The Criminal Victimization series is the major annual BJS publication summarizing NCVS data (NCBI, 2014). Unfortunately, the PDF report and the CSV file included in Criminal Victimization 2014 (the most recent year available at this writing) offer no comprehensive geographical breakdown of crimes. This is because NCVS is a survey, not a census of every person within any given area. Due to federal budget cutbacks, in most subnational units (i.e., states, counties, cities), NCVS does not survey enough individuals to provide a statistically reliable estimate by itself.

In a separate BJS project, however, Fay and Diallo (2015, pp. 6-8, 20-23) compared trends in NCVS data within subnational units (states, especially), to estimate where and how much crime appears to be occurring. Fay and Diallo considered this method most reliable for the 36 states whose populations were at least 2 million. For those states, they estimated average violent and property crime rates per 1,000 residents per year during the years 1999 to 2011. As far as I could tell, this was the most reliable available source of data on crime in those states.

For the sake of completeness, of course, I wanted information for all 50 states, even though the least populous states would be relatively unimportant for most purposes. So I tried to develop a quick and dirty way of filling in the blanks for the 14 states on which Fay and Diallo were silent. My approach was to use the averages of crime rates in neighboring states. That approach required me to abandon Alaska and Hawaii, since they had no neighbors. But for the 12 remaining states (i.e., 50 minus 2 minus 36), I used the approach exemplified in the case of Delaware: I averaged the average crime rates from the neighboring states with which Delaware shared relatively long borders (i.e., New Jersey and Maryland, but not Pennsylvania). This approach was problematic in the northern Plains and Rockies, where data were unavailable for a number of neighboring states. In those states, I tried building up averages, moving from south to north, starting with Nebraska (calculated as the averages of the estimates for Iowa and Kansas) and Idaho (using data for Washington, Oregon, Nevada, and Utah). As discussed below, this seemed to work in some states but not others.

Here, then, are the crime data that I found in the NCVS (click to enlarge):


Crimes - States


In that table, states are listed in the order shown in the rightmost column (Rank Comparison: Average). That column provides the simple average of each state’s ranks in the areas of violent and property crime. For example, Florida ranked 15th among states in violent crime, with an average of 32.5 violent crimes per 1,000 residents per year, and Florida ranked 13th among states in property crime, with an average of 155 property crimes per 1,000 residents per year. As shown in the Difference column, those two values differed by two places (i.e., 15th minus 13th). For most states, the differences between violent and property crime rankings were not large. For Florida, those values, combined, produce an average rank of 14th among the 48 states in the contiguous U.S.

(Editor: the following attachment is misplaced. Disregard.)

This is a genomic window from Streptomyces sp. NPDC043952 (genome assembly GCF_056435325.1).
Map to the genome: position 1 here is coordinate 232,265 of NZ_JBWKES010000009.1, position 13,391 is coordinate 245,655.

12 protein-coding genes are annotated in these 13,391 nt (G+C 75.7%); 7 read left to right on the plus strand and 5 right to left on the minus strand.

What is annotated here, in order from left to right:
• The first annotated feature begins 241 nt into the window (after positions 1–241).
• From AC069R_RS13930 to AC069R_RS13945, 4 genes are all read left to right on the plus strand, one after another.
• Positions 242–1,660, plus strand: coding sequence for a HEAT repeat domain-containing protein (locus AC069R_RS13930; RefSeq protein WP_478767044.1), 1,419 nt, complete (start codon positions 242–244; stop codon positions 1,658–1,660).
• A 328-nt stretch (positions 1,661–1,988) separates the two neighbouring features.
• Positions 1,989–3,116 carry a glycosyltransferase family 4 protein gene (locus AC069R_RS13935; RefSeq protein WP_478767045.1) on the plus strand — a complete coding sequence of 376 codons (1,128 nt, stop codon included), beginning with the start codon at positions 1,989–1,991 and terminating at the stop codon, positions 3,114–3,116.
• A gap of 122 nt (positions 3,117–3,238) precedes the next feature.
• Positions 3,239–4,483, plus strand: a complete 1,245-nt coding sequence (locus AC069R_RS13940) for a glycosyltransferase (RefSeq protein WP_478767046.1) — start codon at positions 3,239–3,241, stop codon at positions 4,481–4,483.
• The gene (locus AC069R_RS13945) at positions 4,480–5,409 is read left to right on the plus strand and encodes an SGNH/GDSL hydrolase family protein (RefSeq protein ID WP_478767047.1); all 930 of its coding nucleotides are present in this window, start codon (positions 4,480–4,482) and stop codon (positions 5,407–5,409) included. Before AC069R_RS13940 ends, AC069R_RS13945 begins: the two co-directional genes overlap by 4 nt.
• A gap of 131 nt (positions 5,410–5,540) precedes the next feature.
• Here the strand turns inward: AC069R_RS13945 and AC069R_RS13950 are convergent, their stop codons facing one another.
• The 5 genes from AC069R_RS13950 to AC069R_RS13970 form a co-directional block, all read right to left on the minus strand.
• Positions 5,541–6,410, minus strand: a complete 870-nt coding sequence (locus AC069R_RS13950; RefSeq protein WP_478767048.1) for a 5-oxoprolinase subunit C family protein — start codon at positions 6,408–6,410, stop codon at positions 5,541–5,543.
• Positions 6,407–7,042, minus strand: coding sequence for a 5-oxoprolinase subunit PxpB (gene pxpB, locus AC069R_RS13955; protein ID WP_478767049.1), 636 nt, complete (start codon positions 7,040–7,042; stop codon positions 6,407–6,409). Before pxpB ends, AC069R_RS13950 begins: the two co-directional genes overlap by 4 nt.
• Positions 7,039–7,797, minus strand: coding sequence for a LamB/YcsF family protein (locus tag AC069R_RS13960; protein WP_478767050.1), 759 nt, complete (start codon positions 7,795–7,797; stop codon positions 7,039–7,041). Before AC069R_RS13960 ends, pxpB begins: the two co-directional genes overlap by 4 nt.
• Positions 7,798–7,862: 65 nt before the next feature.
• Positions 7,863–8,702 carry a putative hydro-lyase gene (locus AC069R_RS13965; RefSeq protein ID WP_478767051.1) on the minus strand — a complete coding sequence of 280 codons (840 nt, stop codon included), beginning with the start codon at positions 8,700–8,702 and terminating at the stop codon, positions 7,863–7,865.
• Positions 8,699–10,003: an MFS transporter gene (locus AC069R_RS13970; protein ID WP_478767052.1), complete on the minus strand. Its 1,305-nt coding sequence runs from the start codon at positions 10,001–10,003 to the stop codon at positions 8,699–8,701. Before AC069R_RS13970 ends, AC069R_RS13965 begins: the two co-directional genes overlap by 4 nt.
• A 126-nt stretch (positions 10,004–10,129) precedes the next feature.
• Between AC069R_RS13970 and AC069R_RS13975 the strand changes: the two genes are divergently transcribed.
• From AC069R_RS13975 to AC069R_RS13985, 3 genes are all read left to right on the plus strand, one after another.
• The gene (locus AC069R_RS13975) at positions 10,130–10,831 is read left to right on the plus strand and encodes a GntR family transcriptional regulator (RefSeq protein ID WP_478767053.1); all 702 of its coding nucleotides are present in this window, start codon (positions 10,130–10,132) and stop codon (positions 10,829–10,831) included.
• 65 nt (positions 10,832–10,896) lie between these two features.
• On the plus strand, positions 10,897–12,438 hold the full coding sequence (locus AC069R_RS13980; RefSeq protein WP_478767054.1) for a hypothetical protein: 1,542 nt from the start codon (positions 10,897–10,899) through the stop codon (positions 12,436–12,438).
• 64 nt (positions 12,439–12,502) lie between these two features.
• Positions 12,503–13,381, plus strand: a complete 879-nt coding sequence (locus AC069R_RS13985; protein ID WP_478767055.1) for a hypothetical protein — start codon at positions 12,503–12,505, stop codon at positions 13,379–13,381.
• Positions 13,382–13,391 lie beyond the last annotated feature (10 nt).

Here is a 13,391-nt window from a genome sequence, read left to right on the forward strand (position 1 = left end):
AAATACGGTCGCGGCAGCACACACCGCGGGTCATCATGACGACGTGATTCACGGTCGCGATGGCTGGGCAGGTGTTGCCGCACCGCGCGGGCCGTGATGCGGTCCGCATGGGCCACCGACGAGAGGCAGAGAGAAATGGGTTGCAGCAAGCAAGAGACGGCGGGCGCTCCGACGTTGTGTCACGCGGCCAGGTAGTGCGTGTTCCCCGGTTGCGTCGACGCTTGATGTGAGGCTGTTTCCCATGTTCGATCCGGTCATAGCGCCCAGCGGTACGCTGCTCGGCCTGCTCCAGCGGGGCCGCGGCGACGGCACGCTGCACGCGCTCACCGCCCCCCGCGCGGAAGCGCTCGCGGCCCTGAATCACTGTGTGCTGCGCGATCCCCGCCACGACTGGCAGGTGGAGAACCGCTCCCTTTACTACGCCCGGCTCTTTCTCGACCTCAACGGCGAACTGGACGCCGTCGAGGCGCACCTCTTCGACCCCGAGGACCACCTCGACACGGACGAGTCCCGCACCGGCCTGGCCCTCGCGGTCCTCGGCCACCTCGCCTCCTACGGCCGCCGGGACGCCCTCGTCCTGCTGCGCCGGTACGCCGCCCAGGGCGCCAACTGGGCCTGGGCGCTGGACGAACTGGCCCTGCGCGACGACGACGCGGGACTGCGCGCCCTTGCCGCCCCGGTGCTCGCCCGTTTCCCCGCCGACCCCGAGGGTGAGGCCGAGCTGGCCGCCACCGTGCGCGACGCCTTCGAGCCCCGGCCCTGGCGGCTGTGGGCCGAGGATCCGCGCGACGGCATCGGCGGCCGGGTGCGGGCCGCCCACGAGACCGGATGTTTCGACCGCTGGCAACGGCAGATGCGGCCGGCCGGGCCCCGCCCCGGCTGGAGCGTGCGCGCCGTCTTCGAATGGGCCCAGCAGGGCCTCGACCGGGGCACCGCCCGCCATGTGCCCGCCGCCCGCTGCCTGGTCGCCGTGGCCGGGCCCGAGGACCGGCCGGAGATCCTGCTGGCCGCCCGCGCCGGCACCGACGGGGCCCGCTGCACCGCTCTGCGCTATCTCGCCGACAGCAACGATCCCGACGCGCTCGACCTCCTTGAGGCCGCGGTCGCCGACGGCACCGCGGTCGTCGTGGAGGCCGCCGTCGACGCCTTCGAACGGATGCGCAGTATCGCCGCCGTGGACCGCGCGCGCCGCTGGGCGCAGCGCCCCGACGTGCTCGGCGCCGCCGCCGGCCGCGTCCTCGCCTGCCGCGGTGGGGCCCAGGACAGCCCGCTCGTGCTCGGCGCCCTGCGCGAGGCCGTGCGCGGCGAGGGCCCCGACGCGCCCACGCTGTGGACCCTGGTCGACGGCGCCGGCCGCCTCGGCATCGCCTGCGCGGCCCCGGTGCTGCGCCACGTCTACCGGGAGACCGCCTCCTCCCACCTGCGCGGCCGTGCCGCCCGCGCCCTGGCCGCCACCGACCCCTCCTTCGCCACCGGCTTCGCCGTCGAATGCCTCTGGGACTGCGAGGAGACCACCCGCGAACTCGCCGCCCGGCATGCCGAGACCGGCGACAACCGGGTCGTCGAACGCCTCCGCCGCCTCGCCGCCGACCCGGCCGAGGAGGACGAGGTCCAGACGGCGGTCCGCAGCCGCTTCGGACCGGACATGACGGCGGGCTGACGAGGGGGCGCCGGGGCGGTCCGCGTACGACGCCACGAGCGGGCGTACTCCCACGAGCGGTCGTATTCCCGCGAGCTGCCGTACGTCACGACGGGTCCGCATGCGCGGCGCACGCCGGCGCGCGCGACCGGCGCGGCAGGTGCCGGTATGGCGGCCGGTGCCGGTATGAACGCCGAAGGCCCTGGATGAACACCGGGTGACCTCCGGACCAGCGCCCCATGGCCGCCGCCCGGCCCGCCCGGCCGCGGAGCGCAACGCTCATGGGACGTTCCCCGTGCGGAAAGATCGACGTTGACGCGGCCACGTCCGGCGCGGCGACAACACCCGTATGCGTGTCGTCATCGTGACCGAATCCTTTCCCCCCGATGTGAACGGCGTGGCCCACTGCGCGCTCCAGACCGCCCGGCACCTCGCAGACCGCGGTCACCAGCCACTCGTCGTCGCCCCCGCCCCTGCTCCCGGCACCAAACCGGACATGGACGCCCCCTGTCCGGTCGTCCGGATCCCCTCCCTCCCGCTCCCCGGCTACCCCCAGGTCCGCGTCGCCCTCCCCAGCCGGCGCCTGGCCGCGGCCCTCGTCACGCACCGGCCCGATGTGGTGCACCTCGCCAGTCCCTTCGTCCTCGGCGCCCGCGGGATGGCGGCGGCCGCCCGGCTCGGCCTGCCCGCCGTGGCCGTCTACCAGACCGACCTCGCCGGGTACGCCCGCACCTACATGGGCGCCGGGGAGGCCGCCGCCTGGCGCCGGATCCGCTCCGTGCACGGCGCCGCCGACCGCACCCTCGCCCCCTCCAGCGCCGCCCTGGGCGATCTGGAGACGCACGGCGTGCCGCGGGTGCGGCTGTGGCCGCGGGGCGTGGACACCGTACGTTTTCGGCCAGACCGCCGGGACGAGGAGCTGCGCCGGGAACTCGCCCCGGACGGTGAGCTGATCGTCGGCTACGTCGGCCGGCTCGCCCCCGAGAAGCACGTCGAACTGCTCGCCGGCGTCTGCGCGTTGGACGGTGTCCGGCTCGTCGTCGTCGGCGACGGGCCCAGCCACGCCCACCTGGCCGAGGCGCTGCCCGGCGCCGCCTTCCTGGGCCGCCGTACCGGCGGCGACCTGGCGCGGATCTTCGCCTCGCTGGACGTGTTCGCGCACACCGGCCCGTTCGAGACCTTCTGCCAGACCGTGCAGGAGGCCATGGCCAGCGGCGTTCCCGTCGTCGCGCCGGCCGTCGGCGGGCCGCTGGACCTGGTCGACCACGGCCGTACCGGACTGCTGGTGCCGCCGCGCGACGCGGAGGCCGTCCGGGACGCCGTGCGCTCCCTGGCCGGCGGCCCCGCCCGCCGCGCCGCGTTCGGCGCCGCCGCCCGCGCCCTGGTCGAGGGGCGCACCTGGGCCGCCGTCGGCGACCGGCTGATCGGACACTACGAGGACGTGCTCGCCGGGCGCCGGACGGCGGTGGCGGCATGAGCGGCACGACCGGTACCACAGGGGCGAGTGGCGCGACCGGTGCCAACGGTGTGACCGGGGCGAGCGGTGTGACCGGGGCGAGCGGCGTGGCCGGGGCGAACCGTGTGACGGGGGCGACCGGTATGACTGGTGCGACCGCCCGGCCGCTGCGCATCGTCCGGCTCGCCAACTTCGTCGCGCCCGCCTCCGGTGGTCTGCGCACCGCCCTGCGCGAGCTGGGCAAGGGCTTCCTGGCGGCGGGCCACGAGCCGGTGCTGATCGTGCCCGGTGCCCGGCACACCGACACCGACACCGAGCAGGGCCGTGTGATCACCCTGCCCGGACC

With those crime rates, Florida had 43% more violent crime (shown in the table as 143%) than in best-ranked Georgia, and 30% more property crime than in best-ranked New York. It may seem preposterous that New York would be best-ranked in anything, where crime is concerned. That reaction leads to an interesting discussion (below). For now, the key point is that NCVS, presenting data taken directly from survey participants, can be expected to vary significantly, in some jurisdictions, from the prevailing wisdom or the official story. Conclusions for some states can be expected to change as data collection continues and as NCVS improves (assuming improved funding). But it is presently not obvious that the state-by-state calculations offered by Fay and Diallo contain any significant errors.

As just indicated, the table’s ranking of states uses a simple average of their violent and property crime ranks (15th and 13th, in the case of Florida). But the table’s P/V column shows that, in most states, there were about five times as many property crimes as violent crimes per capita. Giving equal weight to the violent crime rank and the property crime rank thus implies that a single violent crime is about as important as five property crimes. Such a judgment may not be true. A person who felt that violent crimes were very much more serious than property crimes might give more weight to the violent crime ranking. But that adjustment would probably not cause significant changes in the overall ranking of most states because, again, as shown in the Difference column, most states’ violent crime and property ranks are not extremely different from one another.

Reviewing the NCVS Data

I decided to compare the state crime rates estimated by Fay and Diallo (2015) (above) against those produced by the FBI’s UCR data (2014). The following table provides that comparison. First, its NCVS data (as estimated by Fay and Diallo) are restated as crimes per 100,000 (rather than 1,000) residents. Then the NCVS data are compared against FBI UCR data.